I have to believe that for us Baby Boomers, JFK’s assassination was that historical moment when we were speechless with shock and disbelief. We all remember where we were the moment the news hit us; we can all share, word for word, moment by moment, what our reaction was, how we felt, and what life-long impact that experience embedded upon our brain.

Have you asked your grandchildren what their opinions, thoughts and views are about what the world/their experiences are today?

What a great teaching/learning moment to share your ah-ah story with them, as they share their thoughts with you.

May I suggest that we seize the moment, create an everlasting memory with these precious children and see the similarities and differences of the adjectives used as they communicate their views on today’s events.

My 16 year old granddaughter, who is an extremely active Jewish teen: she was supposed to be going to Jewish summer camp for a month this summer, cancelled due to the pandemic. For the past year she has planned on taking her fall semester of her junior year in Israel which was also cancelled due to the pandemic. She recently commented to me:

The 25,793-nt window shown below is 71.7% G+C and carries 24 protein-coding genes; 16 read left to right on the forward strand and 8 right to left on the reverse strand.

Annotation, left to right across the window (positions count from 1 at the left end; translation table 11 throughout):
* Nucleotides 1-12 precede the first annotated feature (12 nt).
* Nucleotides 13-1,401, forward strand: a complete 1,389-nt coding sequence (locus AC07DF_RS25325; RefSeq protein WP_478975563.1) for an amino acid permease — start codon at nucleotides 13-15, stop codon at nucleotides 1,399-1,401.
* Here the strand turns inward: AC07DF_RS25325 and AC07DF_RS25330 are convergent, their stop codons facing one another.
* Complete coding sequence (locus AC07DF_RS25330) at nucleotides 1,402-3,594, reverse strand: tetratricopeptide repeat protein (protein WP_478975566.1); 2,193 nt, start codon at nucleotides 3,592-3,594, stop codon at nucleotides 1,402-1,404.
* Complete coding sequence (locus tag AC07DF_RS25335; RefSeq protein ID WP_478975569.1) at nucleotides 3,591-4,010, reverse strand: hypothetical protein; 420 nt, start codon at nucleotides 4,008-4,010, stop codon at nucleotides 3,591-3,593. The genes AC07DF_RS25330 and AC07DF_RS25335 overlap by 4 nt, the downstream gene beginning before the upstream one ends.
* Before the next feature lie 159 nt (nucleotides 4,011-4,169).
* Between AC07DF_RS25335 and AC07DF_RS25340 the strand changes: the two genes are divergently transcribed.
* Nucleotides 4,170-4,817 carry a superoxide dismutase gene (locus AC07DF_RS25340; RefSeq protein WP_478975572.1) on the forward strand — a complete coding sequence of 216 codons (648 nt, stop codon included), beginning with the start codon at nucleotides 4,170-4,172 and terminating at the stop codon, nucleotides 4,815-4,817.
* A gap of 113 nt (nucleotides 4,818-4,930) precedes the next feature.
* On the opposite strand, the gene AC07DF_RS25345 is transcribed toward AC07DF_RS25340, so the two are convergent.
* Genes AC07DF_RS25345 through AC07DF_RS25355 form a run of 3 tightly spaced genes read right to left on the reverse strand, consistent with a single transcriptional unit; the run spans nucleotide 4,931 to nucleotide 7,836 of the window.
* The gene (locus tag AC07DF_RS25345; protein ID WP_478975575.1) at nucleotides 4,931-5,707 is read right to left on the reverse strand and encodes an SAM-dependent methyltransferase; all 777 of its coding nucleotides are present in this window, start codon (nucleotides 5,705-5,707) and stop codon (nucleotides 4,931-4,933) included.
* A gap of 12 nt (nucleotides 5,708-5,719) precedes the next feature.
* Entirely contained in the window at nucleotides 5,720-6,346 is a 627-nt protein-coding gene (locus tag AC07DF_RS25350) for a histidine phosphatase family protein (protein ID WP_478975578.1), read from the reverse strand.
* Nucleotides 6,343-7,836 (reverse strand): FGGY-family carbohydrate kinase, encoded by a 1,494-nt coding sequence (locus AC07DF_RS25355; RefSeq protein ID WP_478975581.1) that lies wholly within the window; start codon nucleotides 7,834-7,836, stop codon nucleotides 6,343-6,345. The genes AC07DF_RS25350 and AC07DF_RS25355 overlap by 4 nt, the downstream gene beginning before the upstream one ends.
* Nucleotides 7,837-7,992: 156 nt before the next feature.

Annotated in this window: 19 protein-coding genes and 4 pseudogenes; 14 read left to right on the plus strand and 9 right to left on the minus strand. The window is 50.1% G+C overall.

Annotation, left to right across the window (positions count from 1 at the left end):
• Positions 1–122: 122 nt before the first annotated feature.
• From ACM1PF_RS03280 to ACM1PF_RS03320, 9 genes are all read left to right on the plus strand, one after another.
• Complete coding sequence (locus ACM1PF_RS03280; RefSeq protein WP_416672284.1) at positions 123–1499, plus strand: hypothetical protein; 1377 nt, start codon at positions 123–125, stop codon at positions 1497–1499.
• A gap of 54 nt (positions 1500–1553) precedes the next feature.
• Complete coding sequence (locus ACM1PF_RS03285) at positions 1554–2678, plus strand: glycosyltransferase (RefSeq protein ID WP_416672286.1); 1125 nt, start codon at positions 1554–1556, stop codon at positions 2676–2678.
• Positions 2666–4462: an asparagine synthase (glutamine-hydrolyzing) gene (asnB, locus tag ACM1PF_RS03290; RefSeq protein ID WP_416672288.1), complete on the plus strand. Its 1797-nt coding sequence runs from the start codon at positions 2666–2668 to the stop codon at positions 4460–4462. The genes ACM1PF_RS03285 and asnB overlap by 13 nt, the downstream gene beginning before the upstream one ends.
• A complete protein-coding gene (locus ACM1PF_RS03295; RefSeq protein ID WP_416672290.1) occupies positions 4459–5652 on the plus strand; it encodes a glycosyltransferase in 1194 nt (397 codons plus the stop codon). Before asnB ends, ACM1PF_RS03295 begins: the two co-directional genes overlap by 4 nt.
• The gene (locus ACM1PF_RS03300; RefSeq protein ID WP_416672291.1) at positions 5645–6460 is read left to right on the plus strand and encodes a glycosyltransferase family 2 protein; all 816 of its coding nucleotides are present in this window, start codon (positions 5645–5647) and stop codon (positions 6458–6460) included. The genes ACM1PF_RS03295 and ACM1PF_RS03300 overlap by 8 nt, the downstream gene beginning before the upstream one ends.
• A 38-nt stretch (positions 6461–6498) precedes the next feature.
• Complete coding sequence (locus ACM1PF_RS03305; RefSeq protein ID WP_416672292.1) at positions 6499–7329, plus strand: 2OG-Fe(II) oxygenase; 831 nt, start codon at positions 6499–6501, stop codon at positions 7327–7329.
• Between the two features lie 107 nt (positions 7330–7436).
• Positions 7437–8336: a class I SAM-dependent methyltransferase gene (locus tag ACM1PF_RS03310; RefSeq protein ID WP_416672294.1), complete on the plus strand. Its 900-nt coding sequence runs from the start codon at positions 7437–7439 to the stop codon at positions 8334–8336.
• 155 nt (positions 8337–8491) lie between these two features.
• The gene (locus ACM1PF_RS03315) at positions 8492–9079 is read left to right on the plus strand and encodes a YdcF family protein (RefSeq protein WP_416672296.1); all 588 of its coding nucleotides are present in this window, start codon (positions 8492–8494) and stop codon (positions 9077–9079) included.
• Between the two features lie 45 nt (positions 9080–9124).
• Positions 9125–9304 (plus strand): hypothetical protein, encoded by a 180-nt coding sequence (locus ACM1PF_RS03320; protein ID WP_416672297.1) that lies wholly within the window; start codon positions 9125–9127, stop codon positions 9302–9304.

Right now it’s hard to take things personally and I know it will have an effect on me for the rest of my life. I know it will teach me new values and options about this world that we live in that I wouldn’t have already had. It will help me know how to protect myself and those who I care about. Most importantly I think it will prepare me for challenges that arise while learning the ability to be flexible and open for the hardships I will have to endure.Out of the mouth of babes….